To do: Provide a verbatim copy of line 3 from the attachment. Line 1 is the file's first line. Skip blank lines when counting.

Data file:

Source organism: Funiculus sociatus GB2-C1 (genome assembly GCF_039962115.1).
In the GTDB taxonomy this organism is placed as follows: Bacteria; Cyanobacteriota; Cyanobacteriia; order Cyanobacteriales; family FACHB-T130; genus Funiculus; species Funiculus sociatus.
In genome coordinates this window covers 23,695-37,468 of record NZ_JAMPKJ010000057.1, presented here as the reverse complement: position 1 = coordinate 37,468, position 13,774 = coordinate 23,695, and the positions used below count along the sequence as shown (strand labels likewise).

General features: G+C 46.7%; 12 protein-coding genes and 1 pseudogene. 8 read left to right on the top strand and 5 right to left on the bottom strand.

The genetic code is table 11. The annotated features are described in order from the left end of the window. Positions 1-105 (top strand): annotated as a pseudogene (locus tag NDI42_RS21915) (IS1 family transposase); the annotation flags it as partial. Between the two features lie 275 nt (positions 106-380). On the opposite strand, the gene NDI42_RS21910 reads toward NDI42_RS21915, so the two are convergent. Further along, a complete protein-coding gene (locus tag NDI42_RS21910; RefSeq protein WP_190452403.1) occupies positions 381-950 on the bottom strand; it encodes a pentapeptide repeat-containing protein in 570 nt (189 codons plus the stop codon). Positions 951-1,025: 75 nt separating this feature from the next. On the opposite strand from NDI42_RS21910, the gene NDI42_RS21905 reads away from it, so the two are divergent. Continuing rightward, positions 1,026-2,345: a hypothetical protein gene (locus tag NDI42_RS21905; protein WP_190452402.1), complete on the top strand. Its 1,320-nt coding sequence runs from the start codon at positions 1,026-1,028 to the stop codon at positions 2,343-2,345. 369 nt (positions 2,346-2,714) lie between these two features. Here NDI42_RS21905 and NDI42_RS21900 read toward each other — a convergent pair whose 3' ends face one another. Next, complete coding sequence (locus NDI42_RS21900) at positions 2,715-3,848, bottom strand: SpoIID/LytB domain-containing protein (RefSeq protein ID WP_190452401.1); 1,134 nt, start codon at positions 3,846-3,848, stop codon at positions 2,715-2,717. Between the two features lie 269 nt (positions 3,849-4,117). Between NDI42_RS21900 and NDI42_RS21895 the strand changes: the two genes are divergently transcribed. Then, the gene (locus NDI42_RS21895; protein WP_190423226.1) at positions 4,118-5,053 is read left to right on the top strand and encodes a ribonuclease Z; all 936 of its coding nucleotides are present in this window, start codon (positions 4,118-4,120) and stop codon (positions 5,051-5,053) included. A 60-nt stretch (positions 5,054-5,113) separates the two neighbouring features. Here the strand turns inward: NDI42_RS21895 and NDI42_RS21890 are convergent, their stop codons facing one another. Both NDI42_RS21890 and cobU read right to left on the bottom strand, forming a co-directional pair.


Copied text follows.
In genome coordinates this window covers 23,695-37,468 of record NZ_JAMPKJ010000057.1, presented here as the reverse complement: position 1 = coordinate 37,468, position 13,774 = coordinate 23,695, and the positions used below count along the sequence as shown (strand labels likewise).